Haven't written a Roundup in a while! I must rectify this immediately.
The Christmas Coat
I love this book; it's now one of my favorite Christmas books. Based on author Virginia Driving Hawk Sneve's childhood on the Rosebud Sioux Reservation, The Christmas Coat tells the tale of young Virginia, who coveted a lovely coat that was sent with "Theeast" boxes (boxes sent to the reservation from New England churches). As the daughter of the reservation's Episcopal priest, Virginia must allow others' needs to come before her own. What results is a gentle story about showing kindness and humility to others, even to the ones who aren't necessarily our friends. The illustrations are precious and so life-like; the careful observer will notice delightful touches such as Native American dolls in Santa's sack and the Three Wise Chiefs at the children's nativity pageant. Although the people on the reservation are quite poor, their poverty is not the focus of the story; rather, it's the loving-kindness of the priest's family and the community that's emphasized, along with the rewards that come from putting others first.
Everything Goes: On Land
This is a must for any transportation-crazed preschooler. Everything Goes: On Land features a family going about their day in a very busy urban environment. As they traipse through the city, they discuss the diversity of the cars, trucks, buses, and other modes of transportation. This goes beyond your basic transportation book; in the cars spread, we see a station wagon, a hatchback, an electric car, an antique car, a jeep, taxicab, police car, and even a car driven by a student driver (the same level of detail is shown in the bike spreads, the motorcycle spreads, etc). Our family talks about what happens when you turn the key in the ignition, the different types of trucks, what an RV is (love the stickers on the RV showing where the RV family has been), public transportation, motorcycles, and many other awesome things about things that go. Whew! There's a tremendous amount of detail; if you're reading it to a young child, you may not get through everything, but that's okay. This is definitely a book to return to again and again. It looks like it's the first in a series of similar books, which is very cool.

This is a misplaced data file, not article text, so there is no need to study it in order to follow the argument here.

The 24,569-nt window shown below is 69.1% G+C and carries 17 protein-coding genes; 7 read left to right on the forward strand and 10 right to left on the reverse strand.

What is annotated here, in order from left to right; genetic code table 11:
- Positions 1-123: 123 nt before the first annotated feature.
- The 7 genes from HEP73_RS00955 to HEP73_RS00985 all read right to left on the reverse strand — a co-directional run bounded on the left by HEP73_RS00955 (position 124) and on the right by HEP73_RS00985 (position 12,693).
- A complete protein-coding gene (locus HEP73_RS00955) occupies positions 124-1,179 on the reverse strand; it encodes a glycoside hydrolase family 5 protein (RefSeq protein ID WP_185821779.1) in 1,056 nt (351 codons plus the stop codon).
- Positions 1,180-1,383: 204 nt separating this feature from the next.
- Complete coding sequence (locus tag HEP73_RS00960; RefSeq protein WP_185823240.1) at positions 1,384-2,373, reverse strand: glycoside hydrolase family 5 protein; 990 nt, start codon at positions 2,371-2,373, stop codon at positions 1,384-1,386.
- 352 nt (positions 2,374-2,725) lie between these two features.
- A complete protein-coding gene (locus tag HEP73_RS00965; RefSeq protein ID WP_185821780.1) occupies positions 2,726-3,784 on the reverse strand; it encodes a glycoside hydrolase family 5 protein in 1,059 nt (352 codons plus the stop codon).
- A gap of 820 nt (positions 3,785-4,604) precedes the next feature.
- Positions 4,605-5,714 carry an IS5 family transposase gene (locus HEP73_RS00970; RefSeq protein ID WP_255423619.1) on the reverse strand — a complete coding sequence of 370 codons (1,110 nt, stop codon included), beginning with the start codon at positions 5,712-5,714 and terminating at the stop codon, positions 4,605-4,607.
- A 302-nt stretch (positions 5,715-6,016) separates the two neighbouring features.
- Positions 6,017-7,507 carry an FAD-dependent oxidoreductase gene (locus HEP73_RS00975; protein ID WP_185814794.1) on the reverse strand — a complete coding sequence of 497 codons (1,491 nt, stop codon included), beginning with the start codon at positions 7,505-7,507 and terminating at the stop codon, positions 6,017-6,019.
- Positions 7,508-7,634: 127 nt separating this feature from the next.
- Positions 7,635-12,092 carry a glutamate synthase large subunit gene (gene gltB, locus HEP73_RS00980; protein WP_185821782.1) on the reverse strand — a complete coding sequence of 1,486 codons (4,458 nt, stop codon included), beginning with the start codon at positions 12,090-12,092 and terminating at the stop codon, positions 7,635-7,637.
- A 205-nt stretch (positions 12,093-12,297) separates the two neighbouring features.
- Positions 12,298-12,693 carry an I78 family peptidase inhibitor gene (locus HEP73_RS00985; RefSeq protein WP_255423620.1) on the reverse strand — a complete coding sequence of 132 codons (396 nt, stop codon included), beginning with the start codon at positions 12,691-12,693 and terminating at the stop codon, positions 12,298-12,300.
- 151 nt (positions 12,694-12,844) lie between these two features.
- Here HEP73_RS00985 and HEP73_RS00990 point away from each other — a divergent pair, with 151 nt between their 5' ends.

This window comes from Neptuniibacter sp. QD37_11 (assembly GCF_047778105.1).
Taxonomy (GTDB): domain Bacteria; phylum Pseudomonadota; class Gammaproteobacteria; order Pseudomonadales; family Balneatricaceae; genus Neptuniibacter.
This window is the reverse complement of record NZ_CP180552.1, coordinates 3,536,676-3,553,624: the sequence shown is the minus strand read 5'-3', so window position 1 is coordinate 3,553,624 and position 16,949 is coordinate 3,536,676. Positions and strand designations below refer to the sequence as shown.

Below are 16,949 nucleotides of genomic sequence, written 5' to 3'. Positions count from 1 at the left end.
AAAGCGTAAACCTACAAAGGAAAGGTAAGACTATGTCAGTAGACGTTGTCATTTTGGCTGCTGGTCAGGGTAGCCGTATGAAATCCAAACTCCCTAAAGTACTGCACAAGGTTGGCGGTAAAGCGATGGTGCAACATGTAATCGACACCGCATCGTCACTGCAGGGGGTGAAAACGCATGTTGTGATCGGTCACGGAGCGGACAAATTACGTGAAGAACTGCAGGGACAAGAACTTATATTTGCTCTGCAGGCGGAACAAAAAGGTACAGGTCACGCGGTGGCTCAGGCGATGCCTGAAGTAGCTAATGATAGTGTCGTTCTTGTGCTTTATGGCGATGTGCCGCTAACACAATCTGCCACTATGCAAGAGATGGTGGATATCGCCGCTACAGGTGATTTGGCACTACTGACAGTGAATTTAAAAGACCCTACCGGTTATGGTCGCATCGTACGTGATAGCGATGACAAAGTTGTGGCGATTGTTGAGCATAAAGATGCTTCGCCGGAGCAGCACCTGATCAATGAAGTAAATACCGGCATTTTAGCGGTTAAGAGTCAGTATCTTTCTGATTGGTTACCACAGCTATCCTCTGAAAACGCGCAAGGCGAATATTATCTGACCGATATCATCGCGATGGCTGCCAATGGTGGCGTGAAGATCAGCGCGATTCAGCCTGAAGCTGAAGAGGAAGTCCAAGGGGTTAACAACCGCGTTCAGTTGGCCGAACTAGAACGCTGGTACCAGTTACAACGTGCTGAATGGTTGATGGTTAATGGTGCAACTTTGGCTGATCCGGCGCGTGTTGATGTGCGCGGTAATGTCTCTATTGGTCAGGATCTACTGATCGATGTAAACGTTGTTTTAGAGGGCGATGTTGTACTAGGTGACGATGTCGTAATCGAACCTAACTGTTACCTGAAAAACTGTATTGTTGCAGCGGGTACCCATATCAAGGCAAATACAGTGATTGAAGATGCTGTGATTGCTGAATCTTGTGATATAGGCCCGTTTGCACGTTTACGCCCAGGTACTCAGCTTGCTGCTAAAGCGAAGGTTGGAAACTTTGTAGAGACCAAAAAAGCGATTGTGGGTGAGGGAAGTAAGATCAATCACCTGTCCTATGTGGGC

King Jack and the Dragon
King Jack and the Dragon is an irresistible look at the joys of pretend play and imagination, as exemplified by three young boys. King Jack and his trusty knights must battle the ferocious dragon, and battle they do, bravely and magnificently. Unfortunately, darkness falls, and the parents of the brave warriors send them off to bed. I got a real kick out of this story; not only is this is a great story about pretend play, but I love the fact that it's multicultural and that Jack's little brother is included in the play as a matter of fact. Definitely one of my favorites of 2011.
Titanic Sinks is not a picture book, but I wanted to tell you about it while I still have it here on my desk. 2012 marks the 100th anniversary of the Titanic disaster, so expect plenty of books about the tragedy (I assume that there will be television specials as well, and I heard that James Cameron is rereleasing his Titanic movie in 3-D). Titanic Sinks is a recreation of newspaper articles, timelines, and interviews about the building of the ship, the voyage, the shipwreck, and the recovery of survivors. I've only had time to browse through it, but I can tell that this is an absorbing and worthwhile read.
We're a month away from the Youth Media Awards (Caldecott, Newbery, and all that jazz)! Crossing my fingers that we have the winners!